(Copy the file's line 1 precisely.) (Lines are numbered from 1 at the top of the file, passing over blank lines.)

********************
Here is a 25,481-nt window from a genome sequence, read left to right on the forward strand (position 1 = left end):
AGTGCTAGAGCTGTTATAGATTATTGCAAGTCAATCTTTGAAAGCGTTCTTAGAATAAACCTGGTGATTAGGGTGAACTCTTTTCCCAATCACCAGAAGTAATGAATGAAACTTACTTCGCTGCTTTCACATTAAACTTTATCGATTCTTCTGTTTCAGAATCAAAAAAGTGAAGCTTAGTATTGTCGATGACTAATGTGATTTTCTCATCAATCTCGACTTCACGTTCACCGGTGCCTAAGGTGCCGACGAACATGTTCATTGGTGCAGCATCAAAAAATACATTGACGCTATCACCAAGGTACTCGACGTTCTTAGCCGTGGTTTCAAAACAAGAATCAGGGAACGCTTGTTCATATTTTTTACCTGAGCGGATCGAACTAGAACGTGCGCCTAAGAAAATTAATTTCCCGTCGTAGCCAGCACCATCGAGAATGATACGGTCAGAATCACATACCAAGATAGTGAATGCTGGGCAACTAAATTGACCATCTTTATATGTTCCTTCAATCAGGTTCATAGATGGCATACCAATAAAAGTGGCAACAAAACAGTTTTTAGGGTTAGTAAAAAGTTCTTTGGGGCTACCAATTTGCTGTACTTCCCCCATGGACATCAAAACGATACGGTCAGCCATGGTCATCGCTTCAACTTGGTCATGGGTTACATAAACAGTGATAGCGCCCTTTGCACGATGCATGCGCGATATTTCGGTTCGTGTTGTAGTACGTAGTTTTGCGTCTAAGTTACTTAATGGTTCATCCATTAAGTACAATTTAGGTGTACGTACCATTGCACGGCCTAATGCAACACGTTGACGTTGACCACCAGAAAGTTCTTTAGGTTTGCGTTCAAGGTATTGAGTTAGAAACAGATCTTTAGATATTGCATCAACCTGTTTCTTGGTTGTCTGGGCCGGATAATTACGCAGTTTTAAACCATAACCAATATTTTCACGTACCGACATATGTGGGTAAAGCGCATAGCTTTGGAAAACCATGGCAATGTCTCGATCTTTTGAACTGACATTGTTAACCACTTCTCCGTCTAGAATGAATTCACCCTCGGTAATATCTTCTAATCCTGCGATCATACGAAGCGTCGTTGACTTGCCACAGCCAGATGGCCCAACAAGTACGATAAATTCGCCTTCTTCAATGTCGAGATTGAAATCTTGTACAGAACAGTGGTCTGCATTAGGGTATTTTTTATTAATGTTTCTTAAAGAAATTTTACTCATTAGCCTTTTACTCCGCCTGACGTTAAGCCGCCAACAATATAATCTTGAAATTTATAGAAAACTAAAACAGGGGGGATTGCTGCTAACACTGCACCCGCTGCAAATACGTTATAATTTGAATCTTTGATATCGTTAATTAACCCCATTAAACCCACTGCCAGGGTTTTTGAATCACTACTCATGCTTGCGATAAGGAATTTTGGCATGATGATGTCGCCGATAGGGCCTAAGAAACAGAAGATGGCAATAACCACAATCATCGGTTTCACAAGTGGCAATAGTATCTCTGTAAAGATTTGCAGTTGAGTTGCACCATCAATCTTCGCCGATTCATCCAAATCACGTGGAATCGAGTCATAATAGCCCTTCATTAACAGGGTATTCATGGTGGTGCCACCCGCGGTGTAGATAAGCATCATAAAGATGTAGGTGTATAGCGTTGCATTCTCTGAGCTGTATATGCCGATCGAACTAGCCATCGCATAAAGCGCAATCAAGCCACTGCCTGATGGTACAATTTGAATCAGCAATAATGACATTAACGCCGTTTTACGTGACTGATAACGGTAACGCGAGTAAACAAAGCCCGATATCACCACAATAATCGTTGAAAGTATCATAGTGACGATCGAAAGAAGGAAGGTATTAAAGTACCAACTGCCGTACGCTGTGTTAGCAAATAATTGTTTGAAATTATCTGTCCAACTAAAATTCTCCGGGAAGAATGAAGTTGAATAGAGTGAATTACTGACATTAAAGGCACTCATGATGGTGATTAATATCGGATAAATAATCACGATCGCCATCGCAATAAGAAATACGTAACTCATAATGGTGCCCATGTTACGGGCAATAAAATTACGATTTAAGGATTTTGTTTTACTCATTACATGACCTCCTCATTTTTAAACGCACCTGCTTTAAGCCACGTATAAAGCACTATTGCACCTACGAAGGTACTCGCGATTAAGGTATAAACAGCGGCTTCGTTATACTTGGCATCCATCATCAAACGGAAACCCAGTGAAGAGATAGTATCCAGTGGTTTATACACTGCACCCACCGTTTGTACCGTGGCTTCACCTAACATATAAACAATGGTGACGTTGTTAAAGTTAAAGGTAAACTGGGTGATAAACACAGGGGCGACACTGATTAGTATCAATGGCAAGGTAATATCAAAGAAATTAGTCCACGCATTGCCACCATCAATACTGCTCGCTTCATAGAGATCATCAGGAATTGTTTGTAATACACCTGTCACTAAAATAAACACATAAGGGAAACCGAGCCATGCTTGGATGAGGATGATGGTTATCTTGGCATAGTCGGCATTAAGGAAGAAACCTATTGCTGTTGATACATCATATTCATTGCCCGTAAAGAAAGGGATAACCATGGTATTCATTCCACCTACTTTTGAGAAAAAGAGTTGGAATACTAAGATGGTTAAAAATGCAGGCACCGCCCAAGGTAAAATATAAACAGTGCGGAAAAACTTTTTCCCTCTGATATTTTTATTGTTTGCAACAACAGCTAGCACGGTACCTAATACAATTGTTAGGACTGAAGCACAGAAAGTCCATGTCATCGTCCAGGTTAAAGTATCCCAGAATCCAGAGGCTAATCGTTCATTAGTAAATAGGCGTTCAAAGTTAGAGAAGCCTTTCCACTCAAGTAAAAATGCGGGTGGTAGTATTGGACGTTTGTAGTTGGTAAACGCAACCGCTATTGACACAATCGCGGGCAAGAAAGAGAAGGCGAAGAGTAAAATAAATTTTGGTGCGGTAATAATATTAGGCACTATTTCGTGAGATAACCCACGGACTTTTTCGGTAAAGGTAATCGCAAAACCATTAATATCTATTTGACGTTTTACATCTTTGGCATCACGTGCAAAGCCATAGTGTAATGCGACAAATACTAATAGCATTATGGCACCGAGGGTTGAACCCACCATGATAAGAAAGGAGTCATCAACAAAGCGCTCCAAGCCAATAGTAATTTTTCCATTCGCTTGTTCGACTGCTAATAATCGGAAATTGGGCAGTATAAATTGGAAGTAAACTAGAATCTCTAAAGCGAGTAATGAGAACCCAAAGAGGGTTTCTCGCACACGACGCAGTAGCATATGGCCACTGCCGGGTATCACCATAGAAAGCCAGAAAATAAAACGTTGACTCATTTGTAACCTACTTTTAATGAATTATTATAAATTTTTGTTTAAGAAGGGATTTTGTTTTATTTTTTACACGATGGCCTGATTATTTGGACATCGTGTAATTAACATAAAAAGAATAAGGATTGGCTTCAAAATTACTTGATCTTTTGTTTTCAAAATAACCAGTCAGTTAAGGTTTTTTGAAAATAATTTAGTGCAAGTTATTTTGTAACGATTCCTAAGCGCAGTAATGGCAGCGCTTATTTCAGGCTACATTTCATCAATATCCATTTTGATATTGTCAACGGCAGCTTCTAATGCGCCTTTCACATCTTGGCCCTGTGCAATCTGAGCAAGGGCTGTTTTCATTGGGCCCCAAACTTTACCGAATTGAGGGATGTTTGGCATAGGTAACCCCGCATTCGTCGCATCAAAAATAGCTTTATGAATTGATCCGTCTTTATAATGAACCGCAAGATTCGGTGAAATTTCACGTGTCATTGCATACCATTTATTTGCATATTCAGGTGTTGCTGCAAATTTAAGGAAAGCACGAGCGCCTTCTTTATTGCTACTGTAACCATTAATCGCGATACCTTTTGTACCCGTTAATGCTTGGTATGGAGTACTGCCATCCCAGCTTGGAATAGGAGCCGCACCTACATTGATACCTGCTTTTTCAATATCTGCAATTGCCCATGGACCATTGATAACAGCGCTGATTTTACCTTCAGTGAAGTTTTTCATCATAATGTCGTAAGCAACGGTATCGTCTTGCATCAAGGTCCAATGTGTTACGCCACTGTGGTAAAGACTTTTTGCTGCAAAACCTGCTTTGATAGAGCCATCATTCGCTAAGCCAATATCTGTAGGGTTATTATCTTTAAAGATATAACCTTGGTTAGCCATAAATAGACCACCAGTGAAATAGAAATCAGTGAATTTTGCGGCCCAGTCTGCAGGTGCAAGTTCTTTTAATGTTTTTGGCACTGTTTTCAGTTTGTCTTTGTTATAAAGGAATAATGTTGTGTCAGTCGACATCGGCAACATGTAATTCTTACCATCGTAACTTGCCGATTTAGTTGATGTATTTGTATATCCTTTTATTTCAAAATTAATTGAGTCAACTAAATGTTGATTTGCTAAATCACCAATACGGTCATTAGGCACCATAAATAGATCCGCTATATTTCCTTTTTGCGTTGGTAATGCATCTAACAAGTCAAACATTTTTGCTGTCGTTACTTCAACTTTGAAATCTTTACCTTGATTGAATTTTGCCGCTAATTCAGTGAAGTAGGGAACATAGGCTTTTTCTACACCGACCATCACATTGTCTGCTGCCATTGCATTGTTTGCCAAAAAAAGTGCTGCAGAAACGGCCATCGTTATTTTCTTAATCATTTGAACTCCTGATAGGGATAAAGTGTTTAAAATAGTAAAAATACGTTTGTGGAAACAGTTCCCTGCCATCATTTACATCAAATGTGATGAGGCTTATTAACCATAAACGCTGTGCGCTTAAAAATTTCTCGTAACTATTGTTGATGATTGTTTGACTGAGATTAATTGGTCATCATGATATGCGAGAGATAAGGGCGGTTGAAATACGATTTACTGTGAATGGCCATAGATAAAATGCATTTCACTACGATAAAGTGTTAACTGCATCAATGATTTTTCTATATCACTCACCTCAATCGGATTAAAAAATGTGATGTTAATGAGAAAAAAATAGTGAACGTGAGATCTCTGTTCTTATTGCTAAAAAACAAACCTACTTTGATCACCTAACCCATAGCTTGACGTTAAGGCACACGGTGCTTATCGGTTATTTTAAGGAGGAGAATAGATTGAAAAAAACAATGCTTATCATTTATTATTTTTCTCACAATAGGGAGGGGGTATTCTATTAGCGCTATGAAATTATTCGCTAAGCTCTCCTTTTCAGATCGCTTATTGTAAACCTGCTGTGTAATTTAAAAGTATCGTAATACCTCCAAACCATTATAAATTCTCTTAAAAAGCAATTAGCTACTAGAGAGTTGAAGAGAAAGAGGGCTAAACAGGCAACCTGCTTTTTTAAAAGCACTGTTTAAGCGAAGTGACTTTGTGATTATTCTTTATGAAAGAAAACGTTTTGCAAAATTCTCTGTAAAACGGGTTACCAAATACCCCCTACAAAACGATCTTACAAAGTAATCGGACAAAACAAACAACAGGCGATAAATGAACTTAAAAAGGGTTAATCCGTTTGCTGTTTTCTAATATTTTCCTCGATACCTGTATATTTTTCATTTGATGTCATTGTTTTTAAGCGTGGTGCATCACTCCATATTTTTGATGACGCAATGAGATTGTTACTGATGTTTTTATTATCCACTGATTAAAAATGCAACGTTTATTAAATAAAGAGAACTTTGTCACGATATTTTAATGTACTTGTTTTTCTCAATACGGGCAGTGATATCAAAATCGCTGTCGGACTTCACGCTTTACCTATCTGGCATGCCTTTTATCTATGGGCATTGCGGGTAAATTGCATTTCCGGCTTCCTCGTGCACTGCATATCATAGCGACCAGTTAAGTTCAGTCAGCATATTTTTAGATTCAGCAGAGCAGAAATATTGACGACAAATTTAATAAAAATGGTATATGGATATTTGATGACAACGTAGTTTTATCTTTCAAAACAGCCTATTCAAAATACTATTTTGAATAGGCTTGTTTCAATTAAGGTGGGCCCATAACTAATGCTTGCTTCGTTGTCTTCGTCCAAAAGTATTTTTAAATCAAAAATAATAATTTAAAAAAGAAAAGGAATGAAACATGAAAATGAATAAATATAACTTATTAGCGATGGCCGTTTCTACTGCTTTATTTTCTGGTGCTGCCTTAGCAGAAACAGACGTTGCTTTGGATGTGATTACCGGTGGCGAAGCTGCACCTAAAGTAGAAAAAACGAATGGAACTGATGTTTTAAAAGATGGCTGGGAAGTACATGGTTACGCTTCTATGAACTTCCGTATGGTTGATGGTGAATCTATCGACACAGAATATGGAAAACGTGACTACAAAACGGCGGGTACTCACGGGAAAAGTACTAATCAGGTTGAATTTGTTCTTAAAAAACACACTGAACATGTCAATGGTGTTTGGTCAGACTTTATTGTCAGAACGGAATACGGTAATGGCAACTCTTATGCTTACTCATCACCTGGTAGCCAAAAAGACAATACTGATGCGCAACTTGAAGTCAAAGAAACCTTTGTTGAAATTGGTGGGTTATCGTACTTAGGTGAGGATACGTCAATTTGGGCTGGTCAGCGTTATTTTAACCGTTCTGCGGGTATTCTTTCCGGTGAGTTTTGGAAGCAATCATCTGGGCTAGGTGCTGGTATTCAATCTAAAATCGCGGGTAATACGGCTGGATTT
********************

Here is a 25,481-nt window from a genome sequence, read left to right on the forward strand (position 1 = left end):